Area drought slowly improving with continued rainfall

By: Katie Beasley Email
By: Katie Beasley Email

News 12 at 6 o'clock / Monday, June 11, 2012

EVANS, Ga. -- The rain may be inconvenient for some, but it's really needed in this part of the Southeast.

Augusta is the Garden City after all, and like any garden, this area needs rain. Slowly but surely, experts say rainfall totals are improving, pulling this area out of a drought.

Do you want to go play in the water fountain?" Crystal Corriher asked her daughter, Caitlyn Young.

Crystal and Caitlyn decided rain or shine, they were going to the playground.

"We were just kinda cooped up and wanting some fresh air and wanted to let her outside to play," Crystal said. "I love the rain. It's cleansing, it's beautiful. We definitely needed the rain, that's for sure."

Twenty-four rainfall totals from parts of Columbia County show more than 2.30 inches fell between Sunday and Monday.

Area water experts are missing out on the puddles, many of are them in Dallas, Texas, this week for the American Water Works Convention.

"That's a significant amount of rain in a short amount of time," said Columbia County Water Quality Manager Margaret Doss by phone. "The rainfall will definitely help with the drought. The problem is, it doesn't help as much as it could, because it all came over such a short period."

According to the U.S. Drought Monitor, data since April shows parts of the CSRA at "severe," "extreme" and "exceptional" drought levels. The last two weeks, though, we've improved.

"That, to me, looks like a good omen that maybe we're getting ready to work our way back to normal," Doss said.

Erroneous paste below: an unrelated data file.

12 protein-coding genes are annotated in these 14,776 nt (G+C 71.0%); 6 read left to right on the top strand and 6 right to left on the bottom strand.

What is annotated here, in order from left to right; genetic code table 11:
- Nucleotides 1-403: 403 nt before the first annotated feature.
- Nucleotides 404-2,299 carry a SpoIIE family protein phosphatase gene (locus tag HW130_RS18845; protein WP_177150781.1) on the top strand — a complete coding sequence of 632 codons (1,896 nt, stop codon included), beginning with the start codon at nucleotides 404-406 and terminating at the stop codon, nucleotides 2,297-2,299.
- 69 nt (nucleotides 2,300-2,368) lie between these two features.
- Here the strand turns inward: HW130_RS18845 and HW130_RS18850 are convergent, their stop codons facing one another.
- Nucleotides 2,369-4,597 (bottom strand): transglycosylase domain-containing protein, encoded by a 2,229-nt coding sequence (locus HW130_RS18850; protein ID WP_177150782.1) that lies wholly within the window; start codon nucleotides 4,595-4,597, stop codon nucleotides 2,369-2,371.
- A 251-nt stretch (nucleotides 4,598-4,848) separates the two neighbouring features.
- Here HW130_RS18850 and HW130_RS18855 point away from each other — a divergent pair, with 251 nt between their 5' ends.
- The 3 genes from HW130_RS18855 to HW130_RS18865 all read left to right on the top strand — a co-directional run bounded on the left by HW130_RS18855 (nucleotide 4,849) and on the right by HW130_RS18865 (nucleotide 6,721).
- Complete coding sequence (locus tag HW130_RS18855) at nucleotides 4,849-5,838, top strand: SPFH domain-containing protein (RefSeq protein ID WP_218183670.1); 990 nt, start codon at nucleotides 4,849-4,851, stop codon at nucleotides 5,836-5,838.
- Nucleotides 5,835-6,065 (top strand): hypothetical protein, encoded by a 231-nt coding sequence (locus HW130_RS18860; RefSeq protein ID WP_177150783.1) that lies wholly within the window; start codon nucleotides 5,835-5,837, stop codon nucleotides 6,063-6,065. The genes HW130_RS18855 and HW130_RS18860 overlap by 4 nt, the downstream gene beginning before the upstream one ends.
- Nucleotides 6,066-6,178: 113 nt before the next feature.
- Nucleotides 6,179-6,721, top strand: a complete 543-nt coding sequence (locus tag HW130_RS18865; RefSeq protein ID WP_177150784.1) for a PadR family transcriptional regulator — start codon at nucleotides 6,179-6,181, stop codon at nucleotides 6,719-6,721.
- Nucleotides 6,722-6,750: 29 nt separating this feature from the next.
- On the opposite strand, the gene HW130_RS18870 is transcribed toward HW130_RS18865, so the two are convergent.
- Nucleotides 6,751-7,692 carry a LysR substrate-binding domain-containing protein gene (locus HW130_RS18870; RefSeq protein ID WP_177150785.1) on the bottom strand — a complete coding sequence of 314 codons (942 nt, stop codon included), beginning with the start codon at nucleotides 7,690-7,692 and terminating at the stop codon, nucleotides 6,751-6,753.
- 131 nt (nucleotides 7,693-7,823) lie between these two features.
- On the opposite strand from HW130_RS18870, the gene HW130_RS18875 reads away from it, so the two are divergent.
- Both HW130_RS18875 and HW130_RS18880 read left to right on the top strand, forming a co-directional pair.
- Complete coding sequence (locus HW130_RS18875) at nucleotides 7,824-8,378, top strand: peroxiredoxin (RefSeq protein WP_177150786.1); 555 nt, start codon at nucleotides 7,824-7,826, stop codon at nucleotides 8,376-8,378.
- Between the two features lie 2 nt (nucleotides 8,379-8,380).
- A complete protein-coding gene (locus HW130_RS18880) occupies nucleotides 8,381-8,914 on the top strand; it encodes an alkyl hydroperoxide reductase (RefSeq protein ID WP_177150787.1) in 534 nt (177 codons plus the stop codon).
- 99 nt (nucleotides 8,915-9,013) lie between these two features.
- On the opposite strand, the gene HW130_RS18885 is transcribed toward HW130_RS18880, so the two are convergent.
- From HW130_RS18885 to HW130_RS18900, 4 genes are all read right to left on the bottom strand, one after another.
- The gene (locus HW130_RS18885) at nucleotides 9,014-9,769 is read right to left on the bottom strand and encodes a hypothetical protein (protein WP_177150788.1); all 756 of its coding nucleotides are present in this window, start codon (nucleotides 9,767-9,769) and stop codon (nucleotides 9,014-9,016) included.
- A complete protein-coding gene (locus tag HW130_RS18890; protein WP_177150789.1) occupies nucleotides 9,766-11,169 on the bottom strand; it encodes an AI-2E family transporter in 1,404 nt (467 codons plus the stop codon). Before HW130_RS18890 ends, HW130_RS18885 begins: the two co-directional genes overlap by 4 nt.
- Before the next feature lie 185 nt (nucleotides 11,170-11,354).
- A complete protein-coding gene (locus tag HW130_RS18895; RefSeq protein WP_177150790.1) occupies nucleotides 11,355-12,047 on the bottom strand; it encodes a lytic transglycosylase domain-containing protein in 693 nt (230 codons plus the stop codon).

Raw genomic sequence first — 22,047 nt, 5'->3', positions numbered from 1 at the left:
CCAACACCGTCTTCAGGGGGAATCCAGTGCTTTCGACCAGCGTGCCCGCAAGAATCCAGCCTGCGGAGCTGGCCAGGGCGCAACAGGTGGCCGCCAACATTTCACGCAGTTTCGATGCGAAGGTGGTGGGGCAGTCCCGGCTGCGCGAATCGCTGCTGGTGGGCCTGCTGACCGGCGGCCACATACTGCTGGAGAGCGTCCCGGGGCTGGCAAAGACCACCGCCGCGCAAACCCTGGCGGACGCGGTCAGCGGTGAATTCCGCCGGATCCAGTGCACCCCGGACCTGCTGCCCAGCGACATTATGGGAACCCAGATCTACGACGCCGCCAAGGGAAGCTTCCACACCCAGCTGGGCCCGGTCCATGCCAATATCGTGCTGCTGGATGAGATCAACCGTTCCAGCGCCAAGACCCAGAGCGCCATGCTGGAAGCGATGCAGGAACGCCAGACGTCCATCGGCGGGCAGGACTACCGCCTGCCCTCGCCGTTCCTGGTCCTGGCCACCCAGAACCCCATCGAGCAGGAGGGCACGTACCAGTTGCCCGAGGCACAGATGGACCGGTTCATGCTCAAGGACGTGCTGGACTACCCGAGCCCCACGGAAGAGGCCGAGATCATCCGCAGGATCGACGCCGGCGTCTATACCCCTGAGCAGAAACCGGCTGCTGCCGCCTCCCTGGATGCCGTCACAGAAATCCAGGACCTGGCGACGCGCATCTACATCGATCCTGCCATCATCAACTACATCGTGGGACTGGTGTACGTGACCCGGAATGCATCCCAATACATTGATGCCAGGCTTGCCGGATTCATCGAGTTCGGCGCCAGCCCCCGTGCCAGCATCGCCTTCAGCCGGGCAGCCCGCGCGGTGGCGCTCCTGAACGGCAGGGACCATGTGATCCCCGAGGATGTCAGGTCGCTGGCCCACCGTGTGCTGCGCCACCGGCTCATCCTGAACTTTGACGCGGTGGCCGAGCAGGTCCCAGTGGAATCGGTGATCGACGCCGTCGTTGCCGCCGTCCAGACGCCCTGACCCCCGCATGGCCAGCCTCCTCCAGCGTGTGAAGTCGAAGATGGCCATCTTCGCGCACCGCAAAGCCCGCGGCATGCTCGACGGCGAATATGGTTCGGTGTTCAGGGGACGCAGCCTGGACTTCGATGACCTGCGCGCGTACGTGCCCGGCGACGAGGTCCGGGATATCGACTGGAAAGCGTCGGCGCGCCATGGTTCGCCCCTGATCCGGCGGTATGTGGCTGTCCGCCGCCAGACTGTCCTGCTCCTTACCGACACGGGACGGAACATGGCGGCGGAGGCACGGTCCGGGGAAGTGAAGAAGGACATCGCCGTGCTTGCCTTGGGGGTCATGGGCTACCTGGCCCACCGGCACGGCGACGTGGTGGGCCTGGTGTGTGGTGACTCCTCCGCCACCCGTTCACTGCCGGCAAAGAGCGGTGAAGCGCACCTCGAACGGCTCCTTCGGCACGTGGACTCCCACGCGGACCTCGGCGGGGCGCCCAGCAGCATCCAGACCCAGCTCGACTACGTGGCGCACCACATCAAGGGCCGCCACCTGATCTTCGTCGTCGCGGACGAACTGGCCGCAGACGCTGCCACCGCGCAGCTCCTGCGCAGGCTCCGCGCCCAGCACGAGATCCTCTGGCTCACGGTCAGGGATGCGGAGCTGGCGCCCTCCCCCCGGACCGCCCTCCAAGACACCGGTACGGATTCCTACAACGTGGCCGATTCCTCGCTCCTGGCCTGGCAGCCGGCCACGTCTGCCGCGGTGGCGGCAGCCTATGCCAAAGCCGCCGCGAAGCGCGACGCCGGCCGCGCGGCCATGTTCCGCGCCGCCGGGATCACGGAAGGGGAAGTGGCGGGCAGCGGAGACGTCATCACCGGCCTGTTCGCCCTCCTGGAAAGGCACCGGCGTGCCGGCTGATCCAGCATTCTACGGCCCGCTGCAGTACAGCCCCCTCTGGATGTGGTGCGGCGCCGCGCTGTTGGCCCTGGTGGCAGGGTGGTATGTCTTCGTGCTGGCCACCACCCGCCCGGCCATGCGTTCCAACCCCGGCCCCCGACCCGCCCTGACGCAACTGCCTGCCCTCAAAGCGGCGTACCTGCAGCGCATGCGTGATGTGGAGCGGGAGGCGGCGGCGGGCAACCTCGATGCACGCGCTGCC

Experts say more consistent rain, however, is really what the ground is craving.

"If we had the same amount of rain, stretched out over a two to three week period, it would have more impact on believing the drought than it's going to have now," Doss said.

But every drop and drip is helping get us out of the red.

"Every little bit helps and especially any water that rained upstream of the dam helps a lot," Doss said.

Experts say a soaking rain like the one we've gotten the last two days is also a problem because the ground can only absorb so much. Instead of a long, continuous drizzle, most of the hard rain becomes runoff and never soaks in.

Either way, a few days of weather like this is still bound to help.

"Definitely love the rain. You can see I'm out here in it," Crystal said.

Experts also note that conservation by people like you at home has really helped to keep the drought status lower in this area.


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